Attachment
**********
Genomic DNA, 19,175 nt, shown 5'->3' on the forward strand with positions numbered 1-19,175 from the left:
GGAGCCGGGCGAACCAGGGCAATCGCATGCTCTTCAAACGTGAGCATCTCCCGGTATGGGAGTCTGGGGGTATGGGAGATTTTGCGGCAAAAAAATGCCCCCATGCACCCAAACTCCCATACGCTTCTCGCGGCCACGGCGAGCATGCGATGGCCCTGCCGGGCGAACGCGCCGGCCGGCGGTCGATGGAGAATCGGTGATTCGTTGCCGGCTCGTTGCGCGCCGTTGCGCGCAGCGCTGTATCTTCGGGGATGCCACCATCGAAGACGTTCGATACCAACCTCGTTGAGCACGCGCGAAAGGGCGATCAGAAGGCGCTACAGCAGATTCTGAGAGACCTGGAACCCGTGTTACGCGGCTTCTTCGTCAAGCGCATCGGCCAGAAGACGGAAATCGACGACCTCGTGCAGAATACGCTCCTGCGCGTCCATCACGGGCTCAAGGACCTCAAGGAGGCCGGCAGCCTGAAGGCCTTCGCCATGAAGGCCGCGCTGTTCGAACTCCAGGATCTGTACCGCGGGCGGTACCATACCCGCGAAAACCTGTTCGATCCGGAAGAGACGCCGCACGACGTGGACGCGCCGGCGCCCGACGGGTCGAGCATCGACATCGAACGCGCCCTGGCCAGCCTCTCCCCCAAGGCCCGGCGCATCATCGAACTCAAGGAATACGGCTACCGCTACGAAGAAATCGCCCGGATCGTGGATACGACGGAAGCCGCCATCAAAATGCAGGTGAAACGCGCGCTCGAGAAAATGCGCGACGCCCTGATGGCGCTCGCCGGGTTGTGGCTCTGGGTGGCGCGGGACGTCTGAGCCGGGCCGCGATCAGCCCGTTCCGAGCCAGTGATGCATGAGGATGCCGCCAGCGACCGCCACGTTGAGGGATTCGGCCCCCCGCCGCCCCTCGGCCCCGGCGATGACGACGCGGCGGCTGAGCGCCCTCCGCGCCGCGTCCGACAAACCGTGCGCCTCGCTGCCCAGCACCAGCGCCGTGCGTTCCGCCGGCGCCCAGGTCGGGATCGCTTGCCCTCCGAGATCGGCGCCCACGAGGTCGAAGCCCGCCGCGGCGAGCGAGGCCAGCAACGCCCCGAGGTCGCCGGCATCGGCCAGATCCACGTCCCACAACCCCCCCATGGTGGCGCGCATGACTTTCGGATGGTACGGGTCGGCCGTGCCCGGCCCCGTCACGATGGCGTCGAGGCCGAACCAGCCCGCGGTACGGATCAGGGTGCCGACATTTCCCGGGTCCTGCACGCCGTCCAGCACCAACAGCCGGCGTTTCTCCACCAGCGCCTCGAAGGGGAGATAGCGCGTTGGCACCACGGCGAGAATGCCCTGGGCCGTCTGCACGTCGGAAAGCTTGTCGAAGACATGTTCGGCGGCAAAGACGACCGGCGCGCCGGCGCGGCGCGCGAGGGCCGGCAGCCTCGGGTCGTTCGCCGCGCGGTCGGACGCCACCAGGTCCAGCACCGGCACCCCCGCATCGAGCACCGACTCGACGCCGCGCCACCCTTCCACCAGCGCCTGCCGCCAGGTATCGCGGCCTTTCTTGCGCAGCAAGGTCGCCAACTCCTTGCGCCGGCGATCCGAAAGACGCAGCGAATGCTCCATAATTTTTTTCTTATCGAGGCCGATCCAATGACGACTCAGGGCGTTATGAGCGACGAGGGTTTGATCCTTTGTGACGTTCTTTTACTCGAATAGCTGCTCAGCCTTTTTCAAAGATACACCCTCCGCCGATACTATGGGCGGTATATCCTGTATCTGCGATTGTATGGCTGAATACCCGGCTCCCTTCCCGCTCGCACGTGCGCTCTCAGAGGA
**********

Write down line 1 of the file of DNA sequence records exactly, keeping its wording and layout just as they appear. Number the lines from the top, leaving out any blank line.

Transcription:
Genomic DNA, 19,175 nt, shown 5'->3' on the forward strand with positions numbered 1-19,175 from the left: